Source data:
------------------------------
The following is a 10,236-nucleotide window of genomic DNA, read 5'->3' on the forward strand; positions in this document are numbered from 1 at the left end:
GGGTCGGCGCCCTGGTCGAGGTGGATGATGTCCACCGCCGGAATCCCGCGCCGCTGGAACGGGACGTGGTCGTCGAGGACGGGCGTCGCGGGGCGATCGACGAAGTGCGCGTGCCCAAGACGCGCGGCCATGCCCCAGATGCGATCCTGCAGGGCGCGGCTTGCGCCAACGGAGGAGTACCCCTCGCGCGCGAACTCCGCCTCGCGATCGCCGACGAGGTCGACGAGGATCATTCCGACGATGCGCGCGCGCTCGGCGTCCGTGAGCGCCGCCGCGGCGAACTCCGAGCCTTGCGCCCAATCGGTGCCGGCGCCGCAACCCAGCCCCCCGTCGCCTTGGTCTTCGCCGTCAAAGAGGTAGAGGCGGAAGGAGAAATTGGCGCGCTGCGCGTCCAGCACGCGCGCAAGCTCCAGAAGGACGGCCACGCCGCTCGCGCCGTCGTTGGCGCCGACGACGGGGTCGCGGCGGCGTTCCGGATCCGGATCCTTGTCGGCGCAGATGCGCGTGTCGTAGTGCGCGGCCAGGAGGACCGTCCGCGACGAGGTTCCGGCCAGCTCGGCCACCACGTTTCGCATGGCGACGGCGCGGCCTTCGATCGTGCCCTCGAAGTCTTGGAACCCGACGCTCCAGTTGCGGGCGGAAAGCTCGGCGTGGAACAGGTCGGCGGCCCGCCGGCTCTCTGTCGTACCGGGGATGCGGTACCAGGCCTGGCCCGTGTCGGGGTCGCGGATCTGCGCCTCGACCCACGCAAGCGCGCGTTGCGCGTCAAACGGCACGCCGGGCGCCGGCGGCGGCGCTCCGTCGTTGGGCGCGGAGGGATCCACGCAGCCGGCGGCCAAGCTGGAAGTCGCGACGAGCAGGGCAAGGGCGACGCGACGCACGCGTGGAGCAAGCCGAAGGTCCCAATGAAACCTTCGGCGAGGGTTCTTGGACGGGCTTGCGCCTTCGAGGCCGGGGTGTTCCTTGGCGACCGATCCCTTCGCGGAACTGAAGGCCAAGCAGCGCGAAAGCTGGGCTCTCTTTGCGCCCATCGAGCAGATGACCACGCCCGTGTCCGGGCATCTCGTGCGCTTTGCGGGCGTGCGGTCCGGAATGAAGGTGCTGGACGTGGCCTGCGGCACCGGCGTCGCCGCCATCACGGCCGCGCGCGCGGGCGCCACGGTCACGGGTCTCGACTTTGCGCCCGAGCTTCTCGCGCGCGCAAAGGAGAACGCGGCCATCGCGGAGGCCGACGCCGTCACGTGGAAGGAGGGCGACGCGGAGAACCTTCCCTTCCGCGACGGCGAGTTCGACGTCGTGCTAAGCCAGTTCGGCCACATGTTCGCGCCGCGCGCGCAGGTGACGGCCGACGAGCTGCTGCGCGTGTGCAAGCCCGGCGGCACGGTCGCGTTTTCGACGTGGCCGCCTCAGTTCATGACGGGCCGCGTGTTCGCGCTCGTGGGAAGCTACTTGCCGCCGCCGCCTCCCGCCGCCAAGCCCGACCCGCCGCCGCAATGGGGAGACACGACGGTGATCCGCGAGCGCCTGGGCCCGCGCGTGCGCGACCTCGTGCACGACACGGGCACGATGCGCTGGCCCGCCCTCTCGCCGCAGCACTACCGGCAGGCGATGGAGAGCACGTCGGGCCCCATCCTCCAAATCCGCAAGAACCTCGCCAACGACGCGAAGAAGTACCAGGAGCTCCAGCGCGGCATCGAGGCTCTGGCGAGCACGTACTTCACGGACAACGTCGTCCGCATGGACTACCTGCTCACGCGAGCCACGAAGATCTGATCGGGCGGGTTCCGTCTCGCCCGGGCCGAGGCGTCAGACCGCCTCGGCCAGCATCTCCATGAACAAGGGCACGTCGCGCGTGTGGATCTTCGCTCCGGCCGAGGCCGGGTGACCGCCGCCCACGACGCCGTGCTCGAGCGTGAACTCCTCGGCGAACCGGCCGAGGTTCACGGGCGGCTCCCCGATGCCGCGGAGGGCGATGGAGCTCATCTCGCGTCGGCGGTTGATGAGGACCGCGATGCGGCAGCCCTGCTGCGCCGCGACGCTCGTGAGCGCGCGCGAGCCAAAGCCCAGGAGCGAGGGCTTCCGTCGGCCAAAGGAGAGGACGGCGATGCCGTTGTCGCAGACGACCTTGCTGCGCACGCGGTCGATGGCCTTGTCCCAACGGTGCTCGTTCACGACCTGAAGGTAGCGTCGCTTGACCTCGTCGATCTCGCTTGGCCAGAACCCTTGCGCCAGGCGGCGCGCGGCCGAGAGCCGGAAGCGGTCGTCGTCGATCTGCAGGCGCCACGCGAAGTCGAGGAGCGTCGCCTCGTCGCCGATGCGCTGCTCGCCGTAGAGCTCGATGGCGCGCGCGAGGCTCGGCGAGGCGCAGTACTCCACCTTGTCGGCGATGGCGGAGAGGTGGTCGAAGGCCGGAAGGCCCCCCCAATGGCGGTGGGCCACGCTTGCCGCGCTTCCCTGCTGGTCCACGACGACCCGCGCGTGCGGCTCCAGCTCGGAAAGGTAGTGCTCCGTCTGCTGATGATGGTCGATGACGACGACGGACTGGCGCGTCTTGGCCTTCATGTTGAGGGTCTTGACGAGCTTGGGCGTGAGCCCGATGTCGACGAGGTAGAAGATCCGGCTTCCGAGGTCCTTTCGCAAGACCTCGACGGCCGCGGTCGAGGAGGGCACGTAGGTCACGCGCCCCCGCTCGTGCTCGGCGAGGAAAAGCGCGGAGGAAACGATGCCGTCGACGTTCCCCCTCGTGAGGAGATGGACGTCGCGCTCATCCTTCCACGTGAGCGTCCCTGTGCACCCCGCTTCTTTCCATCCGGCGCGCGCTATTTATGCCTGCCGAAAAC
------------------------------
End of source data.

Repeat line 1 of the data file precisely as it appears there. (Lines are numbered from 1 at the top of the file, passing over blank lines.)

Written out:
The following is a 10,236-nucleotide window of genomic DNA, read 5'->3' on the forward strand; positions in this document are numbered from 1 at the left end: